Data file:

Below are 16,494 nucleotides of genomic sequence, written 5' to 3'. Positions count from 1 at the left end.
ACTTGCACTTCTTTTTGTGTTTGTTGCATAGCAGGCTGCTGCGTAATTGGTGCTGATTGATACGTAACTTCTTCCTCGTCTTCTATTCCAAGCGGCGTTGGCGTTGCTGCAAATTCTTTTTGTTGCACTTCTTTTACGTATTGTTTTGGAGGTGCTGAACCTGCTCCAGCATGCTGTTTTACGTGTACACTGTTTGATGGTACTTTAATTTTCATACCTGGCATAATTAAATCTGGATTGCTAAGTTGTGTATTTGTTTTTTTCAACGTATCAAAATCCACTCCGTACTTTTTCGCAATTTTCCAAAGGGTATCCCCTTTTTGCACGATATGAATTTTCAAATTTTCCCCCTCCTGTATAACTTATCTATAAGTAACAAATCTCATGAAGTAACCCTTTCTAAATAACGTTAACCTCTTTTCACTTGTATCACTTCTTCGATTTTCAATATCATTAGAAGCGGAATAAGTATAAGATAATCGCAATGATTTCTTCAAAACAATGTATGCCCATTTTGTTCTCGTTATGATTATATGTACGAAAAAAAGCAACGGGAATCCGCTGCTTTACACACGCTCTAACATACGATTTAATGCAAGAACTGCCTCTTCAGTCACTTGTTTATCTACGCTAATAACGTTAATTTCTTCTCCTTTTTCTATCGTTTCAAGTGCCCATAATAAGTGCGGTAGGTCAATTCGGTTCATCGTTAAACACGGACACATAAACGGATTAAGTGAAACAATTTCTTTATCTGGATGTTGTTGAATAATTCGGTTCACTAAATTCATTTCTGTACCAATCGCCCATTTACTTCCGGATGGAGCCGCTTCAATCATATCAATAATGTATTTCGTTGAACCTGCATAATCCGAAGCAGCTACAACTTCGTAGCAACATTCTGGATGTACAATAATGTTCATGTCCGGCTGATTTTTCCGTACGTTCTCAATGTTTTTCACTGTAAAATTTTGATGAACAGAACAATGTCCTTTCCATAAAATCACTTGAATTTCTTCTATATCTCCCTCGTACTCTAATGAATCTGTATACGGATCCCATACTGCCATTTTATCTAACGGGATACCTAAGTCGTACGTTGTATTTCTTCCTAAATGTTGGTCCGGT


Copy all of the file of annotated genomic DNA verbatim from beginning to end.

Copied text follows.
Below are 16,494 nucleotides of genomic sequence, written 5' to 3'. Positions count from 1 at the left end.
ACTTGCACTTCTTTTTGTGTTTGTTGCATAGCAGGCTGCTGCGTAATTGGTGCTGATTGATACGTAACTTCTTCCTCGTCTTCTATTCCAAGCGGCGTTGGCGTTGCTGCAAATTCTTTTTGTTGCACTTCTTTTACGTATTGTTTTGGAGGTGCTGAACCTGCTCCAGCATGCTGTTTTACGTGTACACTGTTTGATGGTACTTTAATTTTCATACCTGGCATAATTAAATCTGGATTGCTAAGTTGTGTATTTGTTTTTTTCAACGTATCAAAATCCACTCCGTACTTTTTCGCAATTTTCCAAAGGGTATCCCCTTTTTGCACGATATGAATTTTCAAATTTTCCCCCTCCTGTATAACTTATCTATAAGTAACAAATCTCATGAAGTAACCCTTTCTAAATAACGTTAACCTCTTTTCACTTGTATCACTTCTTCGATTTTCAATATCATTAGAAGCGGAATAAGTATAAGATAATCGCAATGATTTCTTCAAAACAATGTATGCCCATTTTGTTCTCGTTATGATTATATGTACGAAAAAAAGCAACGGGAATCCGCTGCTTTACACACGCTCTAACATACGATTTAATGCAAGAACTGCCTCTTCAGTCACTTGTTTATCTACGCTAATAACGTTAATTTCTTCTCCTTTTTCTATCGTTTCAAGTGCCCATAATAAGTGCGGTAGGTCAATTCGGTTCATCGTTAAACACGGACACATAAACGGATTAAGTGAAACAATTTCTTTATCTGGATGTTGTTGAATAATTCGGTTCACTAAATTCATTTCTGTACCAATCGCCCATTTACTTCCGGATGGAGCCGCTTCAATCATATCAATAATGTATTTCGTTGAACCTGCATAATCCGAAGCAGCTACAACTTCGTAGCAACATTCTGGATGTACAATAATGTTCATGTCCGGCTGATTTTTCCGTACGTTCTCAATGTTTTTCACTGTAAAATTTTGATGAACAGAACAATGTCCTTTCCATAAAATCACTTGAATTTCTTCTATATCTCCCTCGTACTCTAATGAATCTGTATACGGATCCCATACTGCCATTTTATCTAACGGGATACCTAAGTCGTACGTTGTATTTCTTCCTAAATGTTGGTCCGGT